It apparently takes more than campus puppies, safe spaces and trigger warnings to keep college students from melting down these days –– especially during final exams.
The latest iteration of emotional accommodations is a “cry closet,” a project by Nemo Miller, an art student at the University of Utah whose creation is an attempt to soften the one-two punch of a stressful finals week.
We’re not kidding.
Twitter user @aJackieLarsen posted a photo of the pop-up closet in the middle of the library –– complete with stuffed animals inside –– for further emotional support.
“So my school installed a cry closet in the library … What is higher education?” she tweeted out.
The post has been earned nearly half a million likes and 160,000 retweets since it was posted Tuesday afternoon.
And though it set Twitter ablaze, the cry closet, in all seriousness, seems nothing more than another inane attempt to infantilize college students even more.
“It seems as a society we are moving fast in the direction of solely validating frustration and desperation –– and paying no mind to the resilience-building enterprise of gleaning learning from adversity and failure,” Carmen Visan, a Seattle-based therapist in private practice, told LifeZette in an email.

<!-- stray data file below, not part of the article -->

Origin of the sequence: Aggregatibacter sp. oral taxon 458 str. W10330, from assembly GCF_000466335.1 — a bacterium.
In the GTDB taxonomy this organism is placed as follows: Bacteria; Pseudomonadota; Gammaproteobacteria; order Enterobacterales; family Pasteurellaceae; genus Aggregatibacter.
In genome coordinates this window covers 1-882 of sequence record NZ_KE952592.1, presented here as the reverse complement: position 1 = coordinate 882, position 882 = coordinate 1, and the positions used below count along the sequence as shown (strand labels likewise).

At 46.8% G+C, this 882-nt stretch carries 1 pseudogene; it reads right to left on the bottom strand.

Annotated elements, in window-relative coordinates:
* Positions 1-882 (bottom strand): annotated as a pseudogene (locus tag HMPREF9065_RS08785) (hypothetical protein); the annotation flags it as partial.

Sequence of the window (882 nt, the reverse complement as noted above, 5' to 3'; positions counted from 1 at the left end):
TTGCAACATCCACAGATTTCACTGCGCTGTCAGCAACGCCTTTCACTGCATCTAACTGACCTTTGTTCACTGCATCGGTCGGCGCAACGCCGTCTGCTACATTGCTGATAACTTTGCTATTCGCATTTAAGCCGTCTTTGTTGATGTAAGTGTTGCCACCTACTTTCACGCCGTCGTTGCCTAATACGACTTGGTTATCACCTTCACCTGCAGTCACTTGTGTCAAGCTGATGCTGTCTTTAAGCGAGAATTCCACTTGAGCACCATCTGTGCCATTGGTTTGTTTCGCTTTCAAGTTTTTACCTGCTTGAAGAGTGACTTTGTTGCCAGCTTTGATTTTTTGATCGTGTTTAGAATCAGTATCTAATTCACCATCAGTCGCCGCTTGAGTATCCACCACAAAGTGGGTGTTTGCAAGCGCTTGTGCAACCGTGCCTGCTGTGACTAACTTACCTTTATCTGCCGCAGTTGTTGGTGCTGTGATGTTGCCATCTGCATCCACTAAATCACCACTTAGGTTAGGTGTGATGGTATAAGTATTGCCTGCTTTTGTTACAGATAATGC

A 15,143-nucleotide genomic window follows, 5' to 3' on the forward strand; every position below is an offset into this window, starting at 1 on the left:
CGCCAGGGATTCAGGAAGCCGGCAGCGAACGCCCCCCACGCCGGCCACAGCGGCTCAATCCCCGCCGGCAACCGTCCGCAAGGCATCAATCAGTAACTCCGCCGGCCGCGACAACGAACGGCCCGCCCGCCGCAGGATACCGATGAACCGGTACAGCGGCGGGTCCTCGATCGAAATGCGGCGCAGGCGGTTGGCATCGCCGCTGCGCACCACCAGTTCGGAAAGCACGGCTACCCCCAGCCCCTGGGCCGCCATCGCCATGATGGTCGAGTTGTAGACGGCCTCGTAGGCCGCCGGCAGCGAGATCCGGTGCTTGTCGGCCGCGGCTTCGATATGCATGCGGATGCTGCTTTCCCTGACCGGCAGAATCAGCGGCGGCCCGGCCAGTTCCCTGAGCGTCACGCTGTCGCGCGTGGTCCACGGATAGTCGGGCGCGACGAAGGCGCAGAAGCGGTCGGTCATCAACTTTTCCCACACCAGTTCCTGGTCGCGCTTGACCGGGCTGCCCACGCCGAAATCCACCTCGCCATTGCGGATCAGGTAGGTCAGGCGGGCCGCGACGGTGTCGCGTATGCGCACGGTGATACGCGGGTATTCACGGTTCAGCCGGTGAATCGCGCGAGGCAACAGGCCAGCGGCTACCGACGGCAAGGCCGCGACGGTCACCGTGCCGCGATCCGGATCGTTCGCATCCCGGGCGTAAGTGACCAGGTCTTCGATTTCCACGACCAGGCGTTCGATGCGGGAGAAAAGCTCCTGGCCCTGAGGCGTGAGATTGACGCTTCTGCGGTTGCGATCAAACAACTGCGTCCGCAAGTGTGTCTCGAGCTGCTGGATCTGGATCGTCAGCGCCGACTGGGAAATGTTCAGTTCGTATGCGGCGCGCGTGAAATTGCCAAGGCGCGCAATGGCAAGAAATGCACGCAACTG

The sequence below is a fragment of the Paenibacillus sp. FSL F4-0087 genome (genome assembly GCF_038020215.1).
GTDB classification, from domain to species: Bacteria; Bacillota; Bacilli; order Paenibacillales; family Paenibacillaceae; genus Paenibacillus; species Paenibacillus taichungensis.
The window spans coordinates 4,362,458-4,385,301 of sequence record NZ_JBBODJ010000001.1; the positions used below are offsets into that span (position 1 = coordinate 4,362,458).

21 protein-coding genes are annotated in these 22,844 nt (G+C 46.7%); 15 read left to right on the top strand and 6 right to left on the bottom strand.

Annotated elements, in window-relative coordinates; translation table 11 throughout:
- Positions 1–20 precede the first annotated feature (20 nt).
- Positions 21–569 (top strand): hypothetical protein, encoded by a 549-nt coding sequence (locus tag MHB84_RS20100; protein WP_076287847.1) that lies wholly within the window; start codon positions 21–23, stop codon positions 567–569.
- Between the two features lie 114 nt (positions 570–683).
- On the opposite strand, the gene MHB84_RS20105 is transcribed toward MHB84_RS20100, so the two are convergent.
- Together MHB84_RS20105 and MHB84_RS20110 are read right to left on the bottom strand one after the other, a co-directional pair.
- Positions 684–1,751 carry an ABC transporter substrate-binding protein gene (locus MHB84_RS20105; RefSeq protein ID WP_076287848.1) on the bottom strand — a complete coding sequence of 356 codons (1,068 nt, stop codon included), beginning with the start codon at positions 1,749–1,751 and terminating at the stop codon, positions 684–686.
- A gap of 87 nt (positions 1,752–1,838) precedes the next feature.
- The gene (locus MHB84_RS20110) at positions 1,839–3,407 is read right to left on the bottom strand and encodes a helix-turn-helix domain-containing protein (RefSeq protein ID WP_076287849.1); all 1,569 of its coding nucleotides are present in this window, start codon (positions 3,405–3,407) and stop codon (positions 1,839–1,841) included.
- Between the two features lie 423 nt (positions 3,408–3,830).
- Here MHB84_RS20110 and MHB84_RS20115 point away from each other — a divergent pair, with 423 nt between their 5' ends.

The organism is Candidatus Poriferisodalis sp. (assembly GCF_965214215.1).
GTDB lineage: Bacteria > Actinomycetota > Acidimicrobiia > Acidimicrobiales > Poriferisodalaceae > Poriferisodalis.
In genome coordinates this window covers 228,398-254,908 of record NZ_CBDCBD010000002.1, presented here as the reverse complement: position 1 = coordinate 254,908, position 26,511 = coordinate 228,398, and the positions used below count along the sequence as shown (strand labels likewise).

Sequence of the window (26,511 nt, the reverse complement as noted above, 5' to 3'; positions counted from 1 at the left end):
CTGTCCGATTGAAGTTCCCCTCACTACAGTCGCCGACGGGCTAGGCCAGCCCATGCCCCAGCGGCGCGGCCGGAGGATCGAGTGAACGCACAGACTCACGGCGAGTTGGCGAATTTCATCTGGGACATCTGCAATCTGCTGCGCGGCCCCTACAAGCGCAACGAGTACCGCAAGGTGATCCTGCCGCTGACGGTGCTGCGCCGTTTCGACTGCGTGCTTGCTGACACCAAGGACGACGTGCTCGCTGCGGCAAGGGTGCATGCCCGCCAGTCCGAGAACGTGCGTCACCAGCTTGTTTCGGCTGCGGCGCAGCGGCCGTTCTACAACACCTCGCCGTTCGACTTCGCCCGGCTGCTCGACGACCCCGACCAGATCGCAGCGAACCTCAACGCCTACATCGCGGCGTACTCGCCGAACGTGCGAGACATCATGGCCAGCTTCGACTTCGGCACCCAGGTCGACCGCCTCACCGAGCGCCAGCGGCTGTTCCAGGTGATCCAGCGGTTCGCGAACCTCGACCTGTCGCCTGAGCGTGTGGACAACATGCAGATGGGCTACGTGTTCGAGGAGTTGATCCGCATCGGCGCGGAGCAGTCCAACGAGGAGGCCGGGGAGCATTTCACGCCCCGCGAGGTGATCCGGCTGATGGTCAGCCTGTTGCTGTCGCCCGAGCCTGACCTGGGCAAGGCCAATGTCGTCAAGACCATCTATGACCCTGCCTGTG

“Growth, the ability to care for oneself, to be productive, and to have a robust sense of self only occurs when we successfully regroup from failure or hardship, having learned more about ourselves, our limits, our weaknesses, and our capabilities,” she added.
Dr. Everett Piper, PhD, the president of Oklahoma Wesleyan, concurred with that.
“We’ve gone from ‘Give me liberty, or give me death!’ to ‘Take care of me, please,'” said Piper in his book, “Not a Day Care: The Devastating Consequences of Abandoning Truth.”
Piper is also a staunch critic of what he refers to as “the sad and dangerous infantilization of the American spirit,” now so commonplace in academia.
The cry closet is surely the latest manifestation of a sorry trend of avoiding adulthood, or trying to for as long as possible.
Elizabeth Economou is a former CNBC staff writer and adjunct professor. Follow her on Twitter.